Amazon Astro: Are Secret Repair Agents Fixing Tech Design?
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Amazon Astro: Are Secret Repair Agents Fixing Tech Design?

On the first day of Fixmas, we bring you what is possibly the weirdest teardown of the year: a repairable Amazon device. Meet Astro.

The Amazon Astro was born as a robo guard dog and has evolved into a droid of all trades—security, mobile DJ, and drink fetcher. While this Johnny-5 wannabe is still in beta pre-release, software-wise he’s a bit of a dud. Laggy and not super intuitive, we found ourselves boggling at the thousand dollar price tag. That is, until we got under the hood. 

A rather threatening error screen.

Folks, the Astro is a trojan horse of repairability and maintenance that some dedicated engineering team managed to sneak into the infamous e-waste mecca that is Amazon.

From the outside you may assume that this is the same seamless, glue-filled gadget typical of disposable tech, but getting in is almost easy. So easy in fact we actually overlooked the intended entry to the battery compartment the first time around. Looking to get inside, we followed screws, and clips, and yes, a bit of adhesive to remove panels, and it turns out the highest-value target was hidden under the cupholders this whole time. Slide out the caddy liner and there’s iconography helping you to remove screws to access the power pack. 

Of course, accessing the battery is only half the battle, Amazon has a famously closed parts ecosystem—our parts are actually harvested from recyclers. But the fact that someone on the Astro team decided that you should know exactly where to find, and how to replace, a battery is stunning. Not to beat a dead lithium-ion cell, but batteries are consumables, they eventually wear out, no matter how little they are used, it’s just chemistry. So having access to batteries means having the ability to keep your tech alive longer.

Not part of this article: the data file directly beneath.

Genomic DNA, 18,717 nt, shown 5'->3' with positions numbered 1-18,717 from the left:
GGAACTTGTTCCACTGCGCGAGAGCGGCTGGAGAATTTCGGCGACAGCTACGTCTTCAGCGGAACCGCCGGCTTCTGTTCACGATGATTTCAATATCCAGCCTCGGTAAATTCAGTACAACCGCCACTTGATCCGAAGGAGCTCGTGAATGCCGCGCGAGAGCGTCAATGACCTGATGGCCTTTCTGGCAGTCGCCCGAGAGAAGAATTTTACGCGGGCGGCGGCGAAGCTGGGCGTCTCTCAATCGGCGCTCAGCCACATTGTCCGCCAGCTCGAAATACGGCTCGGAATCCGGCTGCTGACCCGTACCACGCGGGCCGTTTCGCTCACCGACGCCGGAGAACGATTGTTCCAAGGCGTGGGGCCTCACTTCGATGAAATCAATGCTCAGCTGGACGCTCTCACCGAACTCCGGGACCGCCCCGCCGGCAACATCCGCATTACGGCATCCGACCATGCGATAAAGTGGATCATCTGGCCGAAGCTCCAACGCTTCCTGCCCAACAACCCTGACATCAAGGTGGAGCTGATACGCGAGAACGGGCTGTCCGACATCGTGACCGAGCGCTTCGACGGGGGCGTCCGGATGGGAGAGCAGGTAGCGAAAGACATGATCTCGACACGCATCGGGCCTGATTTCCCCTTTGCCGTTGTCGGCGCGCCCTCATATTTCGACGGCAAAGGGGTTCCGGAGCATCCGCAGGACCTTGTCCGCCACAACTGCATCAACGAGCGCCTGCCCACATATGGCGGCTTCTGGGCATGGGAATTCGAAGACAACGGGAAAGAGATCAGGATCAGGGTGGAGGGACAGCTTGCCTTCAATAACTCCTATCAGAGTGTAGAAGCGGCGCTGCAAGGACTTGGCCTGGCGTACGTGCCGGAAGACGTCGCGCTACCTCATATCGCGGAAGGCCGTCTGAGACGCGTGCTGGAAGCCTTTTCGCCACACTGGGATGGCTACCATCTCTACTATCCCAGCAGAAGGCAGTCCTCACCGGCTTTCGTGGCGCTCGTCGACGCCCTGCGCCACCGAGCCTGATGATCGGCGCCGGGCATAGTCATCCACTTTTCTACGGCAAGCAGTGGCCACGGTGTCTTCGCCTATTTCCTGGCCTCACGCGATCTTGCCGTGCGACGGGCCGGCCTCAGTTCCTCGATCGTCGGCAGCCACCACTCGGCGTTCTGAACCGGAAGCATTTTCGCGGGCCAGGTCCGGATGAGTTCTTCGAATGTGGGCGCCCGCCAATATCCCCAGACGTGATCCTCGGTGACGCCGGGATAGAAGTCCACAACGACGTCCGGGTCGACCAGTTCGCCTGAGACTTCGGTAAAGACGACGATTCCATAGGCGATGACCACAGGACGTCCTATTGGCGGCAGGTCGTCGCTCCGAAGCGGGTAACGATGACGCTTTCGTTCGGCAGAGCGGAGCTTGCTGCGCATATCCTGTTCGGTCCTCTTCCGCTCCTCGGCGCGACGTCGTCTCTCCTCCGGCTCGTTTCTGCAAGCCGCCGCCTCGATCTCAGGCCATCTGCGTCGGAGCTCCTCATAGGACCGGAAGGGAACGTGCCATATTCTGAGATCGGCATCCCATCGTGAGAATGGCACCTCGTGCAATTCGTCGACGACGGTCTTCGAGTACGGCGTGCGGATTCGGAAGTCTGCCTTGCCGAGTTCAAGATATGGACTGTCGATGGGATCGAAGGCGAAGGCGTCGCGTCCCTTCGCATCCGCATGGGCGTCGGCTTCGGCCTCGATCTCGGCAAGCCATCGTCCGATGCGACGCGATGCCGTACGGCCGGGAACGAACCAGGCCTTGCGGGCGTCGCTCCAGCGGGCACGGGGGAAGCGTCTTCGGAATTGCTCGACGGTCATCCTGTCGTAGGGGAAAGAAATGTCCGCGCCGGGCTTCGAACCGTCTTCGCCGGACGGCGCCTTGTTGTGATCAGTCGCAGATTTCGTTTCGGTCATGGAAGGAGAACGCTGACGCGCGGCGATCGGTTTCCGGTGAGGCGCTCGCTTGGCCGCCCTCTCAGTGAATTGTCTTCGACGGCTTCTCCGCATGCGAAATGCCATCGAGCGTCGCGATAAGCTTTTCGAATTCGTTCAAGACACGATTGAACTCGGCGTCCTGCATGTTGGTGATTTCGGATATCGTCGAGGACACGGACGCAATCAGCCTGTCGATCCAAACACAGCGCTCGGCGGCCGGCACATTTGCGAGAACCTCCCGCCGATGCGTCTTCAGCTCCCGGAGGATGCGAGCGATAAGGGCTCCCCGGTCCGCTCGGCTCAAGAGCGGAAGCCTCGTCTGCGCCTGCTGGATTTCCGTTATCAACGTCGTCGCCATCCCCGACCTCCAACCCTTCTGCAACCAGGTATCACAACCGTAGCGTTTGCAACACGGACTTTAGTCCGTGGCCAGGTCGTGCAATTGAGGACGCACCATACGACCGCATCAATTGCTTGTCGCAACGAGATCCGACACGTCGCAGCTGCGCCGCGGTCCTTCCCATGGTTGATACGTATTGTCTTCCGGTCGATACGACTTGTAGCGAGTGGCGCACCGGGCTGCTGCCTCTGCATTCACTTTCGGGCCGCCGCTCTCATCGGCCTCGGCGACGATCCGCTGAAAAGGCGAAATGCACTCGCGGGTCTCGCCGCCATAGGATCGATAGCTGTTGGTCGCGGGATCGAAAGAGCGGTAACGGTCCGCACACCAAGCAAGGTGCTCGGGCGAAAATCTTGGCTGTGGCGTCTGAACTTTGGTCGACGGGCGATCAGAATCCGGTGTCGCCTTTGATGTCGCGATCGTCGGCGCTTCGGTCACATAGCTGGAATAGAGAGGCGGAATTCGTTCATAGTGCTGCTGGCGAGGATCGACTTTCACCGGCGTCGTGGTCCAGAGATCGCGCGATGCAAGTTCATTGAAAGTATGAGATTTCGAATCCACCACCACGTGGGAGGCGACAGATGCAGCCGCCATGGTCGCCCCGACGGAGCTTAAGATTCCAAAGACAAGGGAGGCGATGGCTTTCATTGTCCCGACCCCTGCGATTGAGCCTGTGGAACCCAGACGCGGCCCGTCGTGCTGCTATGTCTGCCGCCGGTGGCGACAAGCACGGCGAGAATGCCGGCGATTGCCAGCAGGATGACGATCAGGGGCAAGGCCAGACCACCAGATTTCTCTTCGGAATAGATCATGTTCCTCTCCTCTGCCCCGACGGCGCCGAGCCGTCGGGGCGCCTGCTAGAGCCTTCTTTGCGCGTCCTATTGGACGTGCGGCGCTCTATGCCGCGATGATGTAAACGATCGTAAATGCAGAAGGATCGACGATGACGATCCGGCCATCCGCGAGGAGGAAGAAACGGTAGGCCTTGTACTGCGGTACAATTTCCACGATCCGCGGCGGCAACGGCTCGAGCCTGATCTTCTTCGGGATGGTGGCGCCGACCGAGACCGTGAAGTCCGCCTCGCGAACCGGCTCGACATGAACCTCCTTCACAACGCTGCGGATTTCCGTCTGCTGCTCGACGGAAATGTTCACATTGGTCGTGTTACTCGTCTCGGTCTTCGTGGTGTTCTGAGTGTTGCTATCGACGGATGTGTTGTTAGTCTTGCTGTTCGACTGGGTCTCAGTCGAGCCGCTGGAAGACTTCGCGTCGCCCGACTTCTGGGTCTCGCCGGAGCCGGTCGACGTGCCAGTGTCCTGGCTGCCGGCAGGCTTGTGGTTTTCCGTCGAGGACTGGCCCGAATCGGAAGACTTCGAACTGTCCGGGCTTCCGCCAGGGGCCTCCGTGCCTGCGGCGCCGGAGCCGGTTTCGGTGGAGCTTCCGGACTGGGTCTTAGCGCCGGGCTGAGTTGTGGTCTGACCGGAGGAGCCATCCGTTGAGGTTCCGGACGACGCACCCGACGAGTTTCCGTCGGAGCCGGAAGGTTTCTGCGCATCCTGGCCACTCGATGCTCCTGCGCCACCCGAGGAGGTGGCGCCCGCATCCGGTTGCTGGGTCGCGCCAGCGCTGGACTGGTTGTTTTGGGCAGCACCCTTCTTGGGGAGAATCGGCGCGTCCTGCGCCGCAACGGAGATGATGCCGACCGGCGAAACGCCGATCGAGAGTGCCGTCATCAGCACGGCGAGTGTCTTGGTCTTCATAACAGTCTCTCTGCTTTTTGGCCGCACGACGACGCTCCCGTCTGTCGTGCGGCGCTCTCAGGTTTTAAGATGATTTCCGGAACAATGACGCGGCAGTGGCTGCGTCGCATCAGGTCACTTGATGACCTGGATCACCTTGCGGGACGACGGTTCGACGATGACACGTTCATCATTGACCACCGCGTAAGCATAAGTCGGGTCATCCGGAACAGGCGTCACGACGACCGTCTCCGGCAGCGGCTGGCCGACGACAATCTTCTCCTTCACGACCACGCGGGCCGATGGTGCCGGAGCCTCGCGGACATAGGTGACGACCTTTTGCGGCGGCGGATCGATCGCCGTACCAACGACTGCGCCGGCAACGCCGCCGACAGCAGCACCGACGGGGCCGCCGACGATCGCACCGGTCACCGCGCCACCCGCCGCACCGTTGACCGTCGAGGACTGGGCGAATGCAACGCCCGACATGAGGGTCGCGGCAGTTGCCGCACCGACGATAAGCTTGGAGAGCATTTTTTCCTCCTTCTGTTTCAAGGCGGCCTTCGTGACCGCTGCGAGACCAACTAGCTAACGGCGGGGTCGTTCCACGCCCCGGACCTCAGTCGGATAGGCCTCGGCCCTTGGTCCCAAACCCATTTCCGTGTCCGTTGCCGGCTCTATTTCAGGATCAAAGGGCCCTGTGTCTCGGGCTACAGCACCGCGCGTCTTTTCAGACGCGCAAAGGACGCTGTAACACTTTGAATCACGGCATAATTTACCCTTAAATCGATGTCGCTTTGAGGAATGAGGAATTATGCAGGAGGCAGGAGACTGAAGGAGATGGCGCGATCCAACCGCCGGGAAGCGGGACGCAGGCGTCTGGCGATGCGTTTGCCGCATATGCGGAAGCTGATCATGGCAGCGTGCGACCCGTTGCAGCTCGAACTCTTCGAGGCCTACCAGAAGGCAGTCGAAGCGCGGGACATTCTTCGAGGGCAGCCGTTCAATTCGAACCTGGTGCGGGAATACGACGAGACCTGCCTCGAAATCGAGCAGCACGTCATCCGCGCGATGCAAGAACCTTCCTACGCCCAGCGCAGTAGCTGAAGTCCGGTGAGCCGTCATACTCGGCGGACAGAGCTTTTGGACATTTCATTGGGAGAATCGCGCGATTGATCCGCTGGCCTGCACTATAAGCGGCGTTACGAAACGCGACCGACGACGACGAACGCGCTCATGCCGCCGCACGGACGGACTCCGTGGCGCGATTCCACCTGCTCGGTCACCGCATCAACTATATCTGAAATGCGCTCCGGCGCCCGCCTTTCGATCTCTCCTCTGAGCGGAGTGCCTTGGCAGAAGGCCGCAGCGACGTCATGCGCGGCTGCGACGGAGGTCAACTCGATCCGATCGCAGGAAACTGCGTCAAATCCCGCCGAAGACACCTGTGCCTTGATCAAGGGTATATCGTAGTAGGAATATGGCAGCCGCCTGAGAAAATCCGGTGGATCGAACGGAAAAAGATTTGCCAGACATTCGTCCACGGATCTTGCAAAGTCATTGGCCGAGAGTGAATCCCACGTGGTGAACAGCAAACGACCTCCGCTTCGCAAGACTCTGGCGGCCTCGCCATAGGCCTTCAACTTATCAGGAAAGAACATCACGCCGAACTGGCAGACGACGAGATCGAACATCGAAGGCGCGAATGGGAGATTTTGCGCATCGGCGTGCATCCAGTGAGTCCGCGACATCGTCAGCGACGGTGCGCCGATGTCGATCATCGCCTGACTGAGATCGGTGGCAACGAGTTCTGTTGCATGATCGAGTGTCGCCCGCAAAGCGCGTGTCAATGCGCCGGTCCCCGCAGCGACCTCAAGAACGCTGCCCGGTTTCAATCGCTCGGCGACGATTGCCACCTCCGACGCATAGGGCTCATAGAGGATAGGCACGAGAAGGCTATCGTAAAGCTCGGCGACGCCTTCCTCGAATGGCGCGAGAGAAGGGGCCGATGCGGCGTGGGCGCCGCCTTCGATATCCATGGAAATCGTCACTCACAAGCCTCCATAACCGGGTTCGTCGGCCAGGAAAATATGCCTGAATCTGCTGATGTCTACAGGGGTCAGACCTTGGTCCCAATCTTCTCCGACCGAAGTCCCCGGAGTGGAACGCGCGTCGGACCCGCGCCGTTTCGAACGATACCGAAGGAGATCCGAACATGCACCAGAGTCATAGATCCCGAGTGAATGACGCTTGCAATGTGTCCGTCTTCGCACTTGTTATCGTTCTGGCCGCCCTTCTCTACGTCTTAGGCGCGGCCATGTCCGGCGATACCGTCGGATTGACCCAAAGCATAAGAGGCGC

With this newfound vision of repairability dancing in our heads, we noticed some additional instructions. The main wheels tell you how to remove the covers, giving you easy access to cleaning out the hair and string that will inevitably tangle in home-bound rollers. Oh, and the taildragger wheel is easy to remove, too, by the way. 

I’ll admit I came into this with a healthy dose of cynicism. I’m of the opinion that if Amazon wants someone to QA their robot, and wants to be able to map those people’s homes, they should be paying, not charging, the big bucks. And while that’s still largely true, the thousand dollars you’re paying for this hardware is probably not putting much of a dent in the production cost here. This thing is pricey. It’s hard to square the firing-the-Alexa-team with the beauty, quality, and precision of this relatively unknown guard bot. But we’re certainly glad there are engineers out there putting some serious design-for-repair thought into tech these days.

The incredible brushless motors are smooth and modular. The ultra-tall periscope is a feat of its own, using a wild tape-measure like extension mechanism that’s giving serious lightsaber vibes. And that’s not even mentioning the autonomous car levels of sensor hardware in here, IR, time of flight, you name it, Astro’s got it. 

Is Astro a useful product, should it be in every home? Well, given Amazon’s relationship with privacy, probably not. But as a piece of engineering, is it worth praise? Absolutely. Looking back on this year, there’s a lot to be grateful for, and this Fixmas miracle is one more thing to add to the list. Amazon engineers—and really anyone designing consumer tech—if you’re listening, thank you. We see your efforts to design lasting products, against all odds, thanks to you we’re building a more repairable 2023.

Hoping for a bit more silicon to chew on? We’ve got some chip-filled goodness for you to admire: